Ayurveda advocates that our body is affected by seasonal changes. As stated above, man is microcosm of the Universe. Vata, Pitta &Kapha govern all bodily activities of human as Air, Sun and Water do in the ecosystem of earth. As we see various changes in ecosystem such as scorching heat in summers, biting cold in winters etc, man being a part of the same ecology, his body is also influenced by such alterations in external environment. With the change in season, the change is evident in the environment we live in. If body refuses to adopt the stressors arose because of the changes in specific traits of seasons, it may lead to imbalance of Tridosha, which in turn may render the body highly susceptible to one or other kinds of disorders. To avoid this imbalance of Tridosha, Ritucharya (seasonal regimen) has been mentioned in the classics of Ayurveda.
Lifestyle diseases are a result of an inappropriate relationship of people with their environment. Ayurveda has depicted various rules and regimens regarding diet and behavior to acclimatize seasonal alterations and thus prevents the derangement of homeostasis which may cause various diseases such as obesity, diabetes, hypertension, cancer etc. Ritucharya is a mode of living one’s life in context of the seasons. It is an ancient Ayurvedic practice literally meaning ‘seasonal regimen’. It recommends different diets and lifestyle schedules in each season which help in retaining the health. This could range from obvious choices such as wearing warmer clothes during the winter to seasonal eating habits. The importance of Ritucharya in Ayurveda is that the principles from it can be applied daily to benefit one’s body.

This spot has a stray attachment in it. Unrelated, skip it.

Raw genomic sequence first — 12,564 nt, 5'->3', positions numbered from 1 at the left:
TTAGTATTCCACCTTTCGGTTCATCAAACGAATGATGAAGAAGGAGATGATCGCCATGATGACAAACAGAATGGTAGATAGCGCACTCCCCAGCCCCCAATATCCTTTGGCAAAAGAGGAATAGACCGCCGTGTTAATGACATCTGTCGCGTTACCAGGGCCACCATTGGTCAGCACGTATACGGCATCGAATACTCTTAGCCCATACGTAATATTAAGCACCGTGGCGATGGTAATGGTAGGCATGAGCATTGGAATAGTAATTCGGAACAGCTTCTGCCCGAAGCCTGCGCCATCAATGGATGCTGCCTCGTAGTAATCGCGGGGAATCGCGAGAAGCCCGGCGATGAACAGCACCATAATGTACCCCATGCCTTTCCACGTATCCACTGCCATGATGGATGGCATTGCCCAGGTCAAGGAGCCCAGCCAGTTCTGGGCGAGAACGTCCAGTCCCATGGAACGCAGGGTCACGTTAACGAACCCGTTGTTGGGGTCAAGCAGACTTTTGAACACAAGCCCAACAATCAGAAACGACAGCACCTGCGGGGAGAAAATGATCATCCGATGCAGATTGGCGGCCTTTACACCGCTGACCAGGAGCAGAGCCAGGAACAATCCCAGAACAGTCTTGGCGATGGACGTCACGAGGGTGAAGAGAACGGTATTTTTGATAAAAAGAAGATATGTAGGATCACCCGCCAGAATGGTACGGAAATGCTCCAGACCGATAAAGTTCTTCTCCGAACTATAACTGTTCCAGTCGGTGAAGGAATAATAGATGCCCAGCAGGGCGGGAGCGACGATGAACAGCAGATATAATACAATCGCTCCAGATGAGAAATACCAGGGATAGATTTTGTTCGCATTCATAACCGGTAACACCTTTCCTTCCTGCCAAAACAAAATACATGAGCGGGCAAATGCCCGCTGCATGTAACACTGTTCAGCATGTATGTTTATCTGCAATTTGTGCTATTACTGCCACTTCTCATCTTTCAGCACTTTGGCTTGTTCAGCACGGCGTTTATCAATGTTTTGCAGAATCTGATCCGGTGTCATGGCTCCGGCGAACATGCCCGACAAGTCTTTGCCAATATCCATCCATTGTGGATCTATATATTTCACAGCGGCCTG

Ayurveda describes six seasons, each of two months duration, namely Shishira, Vasanta, Grishma, Varsha, Sharada and Hemanta in a year. A year (Samvatsara) is further divided into two semesters (Ayana), consisting of six months with three seasons each.